Tuesday, January 12, 2010

Higher ed reform

Via Ezra Klein, an interesting piece by Kevin Carey in Democracy about the need for reform in American higher education.

The main takeaway: The marketplace in US colleges operates on reputation, not information – there is a paucity of comparative outcomes data on how well, e.g., business departments’ graduates perform in business – and the elite colleges (via a powerful lobbying shop in Washington) do their best to keep useful outcomes data from seeing the light of day.

Carey notes the huge boom since World War II in the number of Americans who attend college. Some of the younger institutions founded in that time frame deserve more credit, and some of the older brand-name institutions are coasting. I am the parent of a high school student, soon-to-be tuition payer, and as a matter of fact the college she expresses most interest in is in the “young and possibly on the rise” category. So color me intrigued.

I've been seeing the end-of-decade spate of retrospectives, mostly gloomy. Also, I'm working through James Fallows's Atlantic cover story which is an anti-jeremiad: why Americans shouldn't be pessimistic about our national future. I still worry that America has slipped into a state of decadence preceding a steep fall. One reason is the harmful influence of lobbying. Carey's story may not be the best example, but it is a data point. The US has lost focus on producing goods and services. Our economy is founded on real estate flips, other forms of financial sleight-of-hand, and lobbying for regulatory relief and/or government-sponsored obfuscation. Add college presidents to the list of classes of leaders who would rather pay lobbyists to sustain the corrupt and ultimately unsustainable status quo, rather than seriously re-vision and reform their way of working.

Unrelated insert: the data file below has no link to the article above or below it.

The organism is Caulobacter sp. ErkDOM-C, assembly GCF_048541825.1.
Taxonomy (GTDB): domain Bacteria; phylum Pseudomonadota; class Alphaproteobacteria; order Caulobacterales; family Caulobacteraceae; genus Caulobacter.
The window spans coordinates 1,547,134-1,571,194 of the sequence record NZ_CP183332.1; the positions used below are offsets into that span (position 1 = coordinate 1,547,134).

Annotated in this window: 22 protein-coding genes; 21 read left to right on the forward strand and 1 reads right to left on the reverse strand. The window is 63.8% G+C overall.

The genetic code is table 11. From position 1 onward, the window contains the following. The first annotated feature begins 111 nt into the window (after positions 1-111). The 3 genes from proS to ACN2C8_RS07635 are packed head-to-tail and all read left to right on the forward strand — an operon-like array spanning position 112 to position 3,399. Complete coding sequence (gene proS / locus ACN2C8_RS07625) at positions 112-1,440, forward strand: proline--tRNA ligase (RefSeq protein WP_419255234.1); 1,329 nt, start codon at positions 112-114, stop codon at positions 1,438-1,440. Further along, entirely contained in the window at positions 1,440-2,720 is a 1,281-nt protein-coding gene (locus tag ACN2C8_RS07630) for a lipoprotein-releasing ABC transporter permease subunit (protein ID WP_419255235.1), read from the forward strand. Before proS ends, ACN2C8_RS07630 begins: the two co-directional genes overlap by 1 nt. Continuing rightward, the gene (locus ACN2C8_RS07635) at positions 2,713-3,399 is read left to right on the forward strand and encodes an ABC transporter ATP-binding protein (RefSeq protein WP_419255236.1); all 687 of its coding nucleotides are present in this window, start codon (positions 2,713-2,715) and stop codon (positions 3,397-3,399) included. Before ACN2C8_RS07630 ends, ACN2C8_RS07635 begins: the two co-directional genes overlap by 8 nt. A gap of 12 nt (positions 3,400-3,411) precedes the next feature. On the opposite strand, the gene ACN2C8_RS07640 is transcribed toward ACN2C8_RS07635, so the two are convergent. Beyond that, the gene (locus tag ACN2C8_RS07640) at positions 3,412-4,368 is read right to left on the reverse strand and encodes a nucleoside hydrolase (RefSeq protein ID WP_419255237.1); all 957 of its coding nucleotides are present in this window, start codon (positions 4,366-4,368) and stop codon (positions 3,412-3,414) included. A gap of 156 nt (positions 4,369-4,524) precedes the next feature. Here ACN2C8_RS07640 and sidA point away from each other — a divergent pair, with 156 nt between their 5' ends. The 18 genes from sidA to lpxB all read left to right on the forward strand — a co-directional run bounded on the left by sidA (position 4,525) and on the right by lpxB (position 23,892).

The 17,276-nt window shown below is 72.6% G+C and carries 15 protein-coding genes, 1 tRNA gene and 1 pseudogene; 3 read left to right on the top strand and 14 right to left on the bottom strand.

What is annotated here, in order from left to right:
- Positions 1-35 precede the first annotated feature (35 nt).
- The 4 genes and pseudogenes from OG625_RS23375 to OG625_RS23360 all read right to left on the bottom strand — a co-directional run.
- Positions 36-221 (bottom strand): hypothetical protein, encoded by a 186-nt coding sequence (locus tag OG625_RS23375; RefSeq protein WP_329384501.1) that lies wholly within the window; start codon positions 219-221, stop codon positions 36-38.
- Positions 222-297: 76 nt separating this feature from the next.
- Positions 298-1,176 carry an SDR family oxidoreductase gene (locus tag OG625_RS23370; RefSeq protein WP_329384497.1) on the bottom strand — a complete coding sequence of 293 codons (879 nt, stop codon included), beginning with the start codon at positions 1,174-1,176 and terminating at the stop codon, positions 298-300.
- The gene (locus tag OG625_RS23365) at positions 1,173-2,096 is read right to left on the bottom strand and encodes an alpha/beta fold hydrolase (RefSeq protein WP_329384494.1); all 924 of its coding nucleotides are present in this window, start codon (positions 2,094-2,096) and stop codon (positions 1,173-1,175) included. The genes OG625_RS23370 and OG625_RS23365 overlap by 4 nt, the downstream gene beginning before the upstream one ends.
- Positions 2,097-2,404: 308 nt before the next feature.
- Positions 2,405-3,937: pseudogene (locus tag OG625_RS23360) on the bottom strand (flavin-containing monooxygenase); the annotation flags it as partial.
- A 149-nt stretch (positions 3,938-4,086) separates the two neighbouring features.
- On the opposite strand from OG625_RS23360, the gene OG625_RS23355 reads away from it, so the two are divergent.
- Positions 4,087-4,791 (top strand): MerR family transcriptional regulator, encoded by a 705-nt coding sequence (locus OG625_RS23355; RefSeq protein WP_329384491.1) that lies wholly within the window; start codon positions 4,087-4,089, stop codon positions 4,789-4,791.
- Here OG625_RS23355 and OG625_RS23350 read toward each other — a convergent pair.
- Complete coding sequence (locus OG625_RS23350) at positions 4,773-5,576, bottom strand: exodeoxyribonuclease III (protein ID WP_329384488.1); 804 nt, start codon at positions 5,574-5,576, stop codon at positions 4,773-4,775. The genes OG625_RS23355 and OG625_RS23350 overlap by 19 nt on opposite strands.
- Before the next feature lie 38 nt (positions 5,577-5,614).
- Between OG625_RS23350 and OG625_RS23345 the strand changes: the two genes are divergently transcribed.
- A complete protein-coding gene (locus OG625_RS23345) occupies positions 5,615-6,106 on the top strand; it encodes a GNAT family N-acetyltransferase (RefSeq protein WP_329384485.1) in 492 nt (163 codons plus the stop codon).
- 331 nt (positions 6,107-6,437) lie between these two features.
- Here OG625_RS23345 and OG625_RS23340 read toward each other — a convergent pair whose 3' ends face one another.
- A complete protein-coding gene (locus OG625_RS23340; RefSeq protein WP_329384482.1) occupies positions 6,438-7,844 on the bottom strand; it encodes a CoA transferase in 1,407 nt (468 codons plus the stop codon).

Also, I want to highlight this passage that compares the arrogance and self-protectiveness of colleges to that of churches:

Colleges are often lumped in with other non-profit entities like charities and hospitals in the public mind. But they actually most resemble the institution from which many of the oldest and most renowned colleges sprang: organized religion. Like the church, colleges have roots that pre-date the founding of the republic. They see themselves as occupying an exalted place in human society, for which they are owed deference and gratitude. They cherish their priests and mysteries, and they are disinclined to subject either to public scrutiny.

Interesting to me largely for the view of religion being expressed. Not saying it’s right or wrong, either the view of contemporary religion or the college-church analogy. It bears thinking about.

No comments: